Section: Features

Professors’ pug digs old bones in anthropology’s Palme

Professors’ pug digs old bones in anthropology’s Palme

By Amy Shirer

Visitors to Palme House have most likely encountered a little black pug, Alfred, who has been taking classes at Kenyon since 2009 with his owners J. Kenneth Smail Professor Emerita Pat Urban and J Kenneth Smail Professor of Anthropology Edward Schortman. “He comes in pretty much every day I come in,” Schortman said. “He often refuses to come in on Friday because he’s too tired, but he will come in Monday through Thursday usually.”

Over the years, Alfred has become a local celebrity. A deaf rescue dog, Alfred was found abandoned by the side of the road. His exact age is unknown, but Schortman believes he is around 13 or 14 years old. “He’s a very gregarious, self-important, opinionated animal,” Schortman said. “He barks at people, and I don’t know why. But he’s always very friendly towards folks. He’s pretty calm, but almost always hungry – pugs are almost always hungry. Even when they have eaten a lot, they are still hungry. The idea of food is very important to pugs.” In his free time, Alfred enjoys arranging his many stuffed toys and inserting them into shoes that people have left out on the floor.

Alfred is also available during office hours. Paige Ballard ’18 has Schortman as her faculty advisor, and was “a little freaked out” during her first meeting with him due to a slight fear of dogs, but Alfred eventually won her over. “He’s great,” she said. “He runs around and sniffs at my feet. He joins in the conversation. He helps pick classes for me, and sometimes he disagrees with Professor Schortman, but we work it out. We all come to an agreement.” To confirm that everyone in class is comfortable with Alfred’s presence, Schortman urges anyone with concerns, such as allergies or fear of dogs, to talk to him. If there is a problem, Alfred will ‘dropout’ of the session.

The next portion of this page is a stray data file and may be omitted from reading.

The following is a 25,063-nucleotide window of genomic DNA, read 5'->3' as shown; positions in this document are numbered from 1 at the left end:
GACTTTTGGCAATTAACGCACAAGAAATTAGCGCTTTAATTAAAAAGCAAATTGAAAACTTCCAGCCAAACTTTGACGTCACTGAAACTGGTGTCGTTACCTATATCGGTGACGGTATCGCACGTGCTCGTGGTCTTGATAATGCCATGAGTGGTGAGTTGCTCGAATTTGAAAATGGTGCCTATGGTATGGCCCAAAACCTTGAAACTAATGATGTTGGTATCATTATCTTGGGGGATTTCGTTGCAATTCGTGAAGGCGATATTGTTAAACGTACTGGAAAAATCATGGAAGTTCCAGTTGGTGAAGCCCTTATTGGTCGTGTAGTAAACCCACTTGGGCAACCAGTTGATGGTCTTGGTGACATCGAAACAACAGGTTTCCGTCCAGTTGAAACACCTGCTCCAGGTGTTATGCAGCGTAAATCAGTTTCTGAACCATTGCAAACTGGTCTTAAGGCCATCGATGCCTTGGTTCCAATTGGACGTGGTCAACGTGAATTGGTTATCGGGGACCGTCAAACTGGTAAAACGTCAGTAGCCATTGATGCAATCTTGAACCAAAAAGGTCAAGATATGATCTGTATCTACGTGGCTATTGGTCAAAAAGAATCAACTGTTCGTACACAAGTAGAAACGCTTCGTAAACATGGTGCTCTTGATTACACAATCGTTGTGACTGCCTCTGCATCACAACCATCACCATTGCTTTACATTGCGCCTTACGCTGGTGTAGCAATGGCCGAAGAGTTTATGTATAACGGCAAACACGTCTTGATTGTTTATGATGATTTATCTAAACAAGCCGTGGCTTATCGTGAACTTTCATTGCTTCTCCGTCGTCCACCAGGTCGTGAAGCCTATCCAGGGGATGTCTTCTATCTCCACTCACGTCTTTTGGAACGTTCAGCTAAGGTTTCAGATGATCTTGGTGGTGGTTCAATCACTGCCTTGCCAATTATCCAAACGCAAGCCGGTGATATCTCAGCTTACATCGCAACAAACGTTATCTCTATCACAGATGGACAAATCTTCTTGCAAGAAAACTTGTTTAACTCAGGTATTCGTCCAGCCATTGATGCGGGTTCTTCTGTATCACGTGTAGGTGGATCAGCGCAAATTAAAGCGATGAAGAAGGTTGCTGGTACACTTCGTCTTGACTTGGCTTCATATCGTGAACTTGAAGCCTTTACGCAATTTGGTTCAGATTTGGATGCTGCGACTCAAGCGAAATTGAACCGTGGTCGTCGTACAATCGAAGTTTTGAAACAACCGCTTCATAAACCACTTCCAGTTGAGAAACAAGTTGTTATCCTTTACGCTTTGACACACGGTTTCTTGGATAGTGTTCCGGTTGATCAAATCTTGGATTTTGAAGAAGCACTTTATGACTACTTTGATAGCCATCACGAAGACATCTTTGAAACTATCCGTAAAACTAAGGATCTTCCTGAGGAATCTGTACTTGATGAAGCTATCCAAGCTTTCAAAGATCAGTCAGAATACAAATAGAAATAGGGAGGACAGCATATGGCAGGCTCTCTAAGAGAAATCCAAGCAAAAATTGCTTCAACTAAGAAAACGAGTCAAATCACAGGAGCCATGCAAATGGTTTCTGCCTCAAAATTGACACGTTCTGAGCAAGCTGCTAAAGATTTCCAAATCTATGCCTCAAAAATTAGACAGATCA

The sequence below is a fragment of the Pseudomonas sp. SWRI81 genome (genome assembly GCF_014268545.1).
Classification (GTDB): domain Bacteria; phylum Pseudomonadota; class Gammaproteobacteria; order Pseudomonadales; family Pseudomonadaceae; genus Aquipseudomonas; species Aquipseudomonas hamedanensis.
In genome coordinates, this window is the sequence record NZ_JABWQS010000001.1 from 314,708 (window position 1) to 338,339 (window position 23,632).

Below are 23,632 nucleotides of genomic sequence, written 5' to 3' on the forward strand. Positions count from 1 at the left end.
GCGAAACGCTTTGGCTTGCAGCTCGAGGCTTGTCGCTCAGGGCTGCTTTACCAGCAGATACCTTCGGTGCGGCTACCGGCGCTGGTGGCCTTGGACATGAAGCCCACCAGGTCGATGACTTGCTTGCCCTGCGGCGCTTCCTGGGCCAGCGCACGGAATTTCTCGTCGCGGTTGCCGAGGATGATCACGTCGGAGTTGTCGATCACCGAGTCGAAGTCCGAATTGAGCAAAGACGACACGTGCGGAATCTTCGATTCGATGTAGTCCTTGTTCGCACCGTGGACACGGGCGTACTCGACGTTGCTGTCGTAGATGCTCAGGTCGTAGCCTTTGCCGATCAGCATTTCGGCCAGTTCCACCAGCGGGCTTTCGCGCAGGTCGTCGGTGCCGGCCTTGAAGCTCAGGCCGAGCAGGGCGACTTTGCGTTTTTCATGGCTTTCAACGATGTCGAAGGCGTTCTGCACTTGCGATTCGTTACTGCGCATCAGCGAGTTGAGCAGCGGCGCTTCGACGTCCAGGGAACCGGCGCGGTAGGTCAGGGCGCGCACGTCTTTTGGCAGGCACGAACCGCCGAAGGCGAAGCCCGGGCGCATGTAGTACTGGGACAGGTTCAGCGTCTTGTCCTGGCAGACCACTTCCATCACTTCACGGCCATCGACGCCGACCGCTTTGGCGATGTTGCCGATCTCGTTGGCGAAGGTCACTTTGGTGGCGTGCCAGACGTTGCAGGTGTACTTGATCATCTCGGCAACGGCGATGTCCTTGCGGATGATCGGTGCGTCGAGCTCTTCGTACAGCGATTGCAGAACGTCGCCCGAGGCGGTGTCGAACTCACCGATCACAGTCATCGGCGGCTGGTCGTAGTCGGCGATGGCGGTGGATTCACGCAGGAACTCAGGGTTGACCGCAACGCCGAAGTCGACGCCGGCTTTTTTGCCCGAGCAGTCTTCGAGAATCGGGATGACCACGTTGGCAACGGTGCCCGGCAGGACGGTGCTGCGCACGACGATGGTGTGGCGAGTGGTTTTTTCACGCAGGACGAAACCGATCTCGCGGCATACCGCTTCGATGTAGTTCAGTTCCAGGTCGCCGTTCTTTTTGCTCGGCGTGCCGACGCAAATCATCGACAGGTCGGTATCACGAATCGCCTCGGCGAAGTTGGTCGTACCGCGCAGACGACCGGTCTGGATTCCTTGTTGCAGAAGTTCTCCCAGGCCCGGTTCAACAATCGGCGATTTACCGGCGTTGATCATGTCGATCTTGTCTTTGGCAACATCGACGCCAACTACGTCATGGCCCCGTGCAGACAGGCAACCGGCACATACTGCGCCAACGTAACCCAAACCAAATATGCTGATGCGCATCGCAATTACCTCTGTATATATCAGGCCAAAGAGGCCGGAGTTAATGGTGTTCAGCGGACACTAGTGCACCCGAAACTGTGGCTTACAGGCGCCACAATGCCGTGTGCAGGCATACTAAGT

Jan Rivera-Pagan ’17 took Schortman’s Introduction to Archaeology class last spring, and liked having the four-legged teaching assistant there. “Professor Schortman would put Alfred on his lap while he was lecturing, and Alfred would make this purring sound,” she said. “It was the most adorable thing, and it brightened up my day. It was an 8:10 a.m. class, so it was tough. Alfred kept me going.” Alfred’s presence also helped fill the void of Rivera-Pagan missing her own dog.

Having a dog in class or at office hours could be distracting, but Alfred is well-behaved. “For the most part, Alfred did things on the amusing side,” Rivera-Pagan said. “He would walk around and go underneath some of the students’ desks. For example, if someone had a half-finished breakfast, he’d sniff at it and be like, ‘OK, you can have it.’” But, she mused, does that really count as misbehaving?

Ballard said he never misbehaves. “He’ll bark, and pant, but never in an interrupting manner,” she said.

Schortman called him a “good companion,” explaining that he brings him to classes because Alfred “gets really lonely if he’s left at home,” Schortman said. “A great many students seem to find him comforting to have around. He seems to enjoy being here. In general, I think people either like him or are somewhat indifferent towards him.”

Alfred can often be found in his favorite spot on campus, which is his pillow in Schortman’s Palme House office. He is quite fond of Kenyon, and plans to continue in his current position for many years to come.


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